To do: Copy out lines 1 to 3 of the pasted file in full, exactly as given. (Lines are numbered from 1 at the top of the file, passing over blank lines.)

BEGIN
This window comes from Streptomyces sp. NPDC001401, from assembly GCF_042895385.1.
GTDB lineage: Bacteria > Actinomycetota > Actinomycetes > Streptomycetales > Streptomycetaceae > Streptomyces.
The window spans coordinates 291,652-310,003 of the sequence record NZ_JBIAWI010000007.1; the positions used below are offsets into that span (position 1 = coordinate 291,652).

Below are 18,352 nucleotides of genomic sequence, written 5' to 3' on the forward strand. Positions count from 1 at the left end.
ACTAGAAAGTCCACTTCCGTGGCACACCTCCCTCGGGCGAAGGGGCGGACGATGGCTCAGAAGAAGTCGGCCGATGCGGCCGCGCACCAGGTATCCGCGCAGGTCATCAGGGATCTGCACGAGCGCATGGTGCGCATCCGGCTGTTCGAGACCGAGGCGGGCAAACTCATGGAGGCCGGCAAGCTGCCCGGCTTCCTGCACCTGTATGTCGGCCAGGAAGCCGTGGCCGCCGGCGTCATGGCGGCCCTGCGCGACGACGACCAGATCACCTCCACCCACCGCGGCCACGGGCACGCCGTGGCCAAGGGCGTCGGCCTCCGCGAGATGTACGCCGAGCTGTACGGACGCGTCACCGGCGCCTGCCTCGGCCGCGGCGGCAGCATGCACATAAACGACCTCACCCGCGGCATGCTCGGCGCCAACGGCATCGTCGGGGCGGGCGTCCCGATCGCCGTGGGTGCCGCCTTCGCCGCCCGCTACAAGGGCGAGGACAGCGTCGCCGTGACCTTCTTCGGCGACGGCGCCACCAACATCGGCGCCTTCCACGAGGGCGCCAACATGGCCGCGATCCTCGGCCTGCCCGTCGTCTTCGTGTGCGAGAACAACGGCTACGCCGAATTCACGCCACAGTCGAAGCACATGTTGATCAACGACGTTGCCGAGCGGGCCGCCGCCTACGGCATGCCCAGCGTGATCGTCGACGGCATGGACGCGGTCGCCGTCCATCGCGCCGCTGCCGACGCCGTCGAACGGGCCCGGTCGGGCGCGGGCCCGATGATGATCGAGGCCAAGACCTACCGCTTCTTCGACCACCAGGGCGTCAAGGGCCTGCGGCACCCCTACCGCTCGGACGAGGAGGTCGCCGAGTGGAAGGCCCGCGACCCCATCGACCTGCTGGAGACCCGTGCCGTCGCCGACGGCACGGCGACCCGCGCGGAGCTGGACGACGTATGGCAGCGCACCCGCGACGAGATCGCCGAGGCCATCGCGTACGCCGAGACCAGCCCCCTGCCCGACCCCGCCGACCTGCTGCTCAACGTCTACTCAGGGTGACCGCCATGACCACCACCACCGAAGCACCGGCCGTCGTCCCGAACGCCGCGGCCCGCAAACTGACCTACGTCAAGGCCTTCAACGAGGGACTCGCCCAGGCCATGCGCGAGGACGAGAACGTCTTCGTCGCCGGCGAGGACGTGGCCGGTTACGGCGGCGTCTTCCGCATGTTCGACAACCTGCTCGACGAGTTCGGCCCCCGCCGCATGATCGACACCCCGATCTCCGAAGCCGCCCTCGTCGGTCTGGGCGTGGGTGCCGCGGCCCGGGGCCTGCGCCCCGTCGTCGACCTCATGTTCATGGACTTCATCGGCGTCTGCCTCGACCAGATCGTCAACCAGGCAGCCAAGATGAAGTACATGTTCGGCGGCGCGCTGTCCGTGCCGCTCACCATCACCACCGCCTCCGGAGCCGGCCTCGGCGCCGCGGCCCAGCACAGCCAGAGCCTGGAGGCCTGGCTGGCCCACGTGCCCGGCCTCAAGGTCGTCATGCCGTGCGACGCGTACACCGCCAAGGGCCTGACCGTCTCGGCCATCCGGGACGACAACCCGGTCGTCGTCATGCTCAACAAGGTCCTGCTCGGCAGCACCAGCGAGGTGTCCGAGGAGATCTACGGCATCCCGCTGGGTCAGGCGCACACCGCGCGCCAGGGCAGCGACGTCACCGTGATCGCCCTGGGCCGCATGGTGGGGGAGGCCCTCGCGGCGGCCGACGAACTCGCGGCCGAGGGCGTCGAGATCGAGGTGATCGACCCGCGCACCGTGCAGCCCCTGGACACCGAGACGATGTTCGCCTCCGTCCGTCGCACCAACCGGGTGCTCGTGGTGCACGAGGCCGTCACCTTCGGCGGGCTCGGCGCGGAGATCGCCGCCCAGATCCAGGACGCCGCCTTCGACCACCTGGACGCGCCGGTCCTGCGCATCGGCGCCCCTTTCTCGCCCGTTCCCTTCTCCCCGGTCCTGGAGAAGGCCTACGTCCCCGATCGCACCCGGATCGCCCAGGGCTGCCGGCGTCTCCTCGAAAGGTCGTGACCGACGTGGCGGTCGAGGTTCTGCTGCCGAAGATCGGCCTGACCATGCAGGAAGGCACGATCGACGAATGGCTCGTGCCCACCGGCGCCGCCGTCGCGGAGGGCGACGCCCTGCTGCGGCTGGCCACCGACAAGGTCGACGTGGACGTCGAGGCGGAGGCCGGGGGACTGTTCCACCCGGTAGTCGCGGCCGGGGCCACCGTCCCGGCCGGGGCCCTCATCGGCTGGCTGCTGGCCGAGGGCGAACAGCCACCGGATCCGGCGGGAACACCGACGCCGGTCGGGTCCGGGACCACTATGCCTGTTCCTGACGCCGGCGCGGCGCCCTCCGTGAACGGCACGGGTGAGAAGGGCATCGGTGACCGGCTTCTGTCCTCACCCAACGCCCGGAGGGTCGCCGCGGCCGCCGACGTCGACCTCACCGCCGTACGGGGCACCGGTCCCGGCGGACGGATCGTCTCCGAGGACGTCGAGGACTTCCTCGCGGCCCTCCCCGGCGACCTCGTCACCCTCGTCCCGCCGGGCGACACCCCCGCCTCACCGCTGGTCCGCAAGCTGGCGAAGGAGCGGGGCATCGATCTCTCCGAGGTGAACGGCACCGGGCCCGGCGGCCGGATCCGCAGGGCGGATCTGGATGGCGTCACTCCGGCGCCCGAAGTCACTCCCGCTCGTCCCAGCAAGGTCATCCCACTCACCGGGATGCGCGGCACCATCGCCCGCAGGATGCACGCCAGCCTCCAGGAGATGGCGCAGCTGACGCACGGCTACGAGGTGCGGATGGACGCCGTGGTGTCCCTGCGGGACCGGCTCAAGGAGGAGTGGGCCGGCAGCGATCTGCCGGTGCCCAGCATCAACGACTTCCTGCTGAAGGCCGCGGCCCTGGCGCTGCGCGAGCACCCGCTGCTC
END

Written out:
This window comes from Streptomyces sp. NPDC001401, from assembly GCF_042895385.1.
GTDB lineage: Bacteria > Actinomycetota > Actinomycetes > Streptomycetales > Streptomycetaceae > Streptomyces.
The window spans coordinates 291,652-310,003 of the sequence record NZ_JBIAWI010000007.1; the positions used below are offsets into that span (position 1 = coordinate 291,652).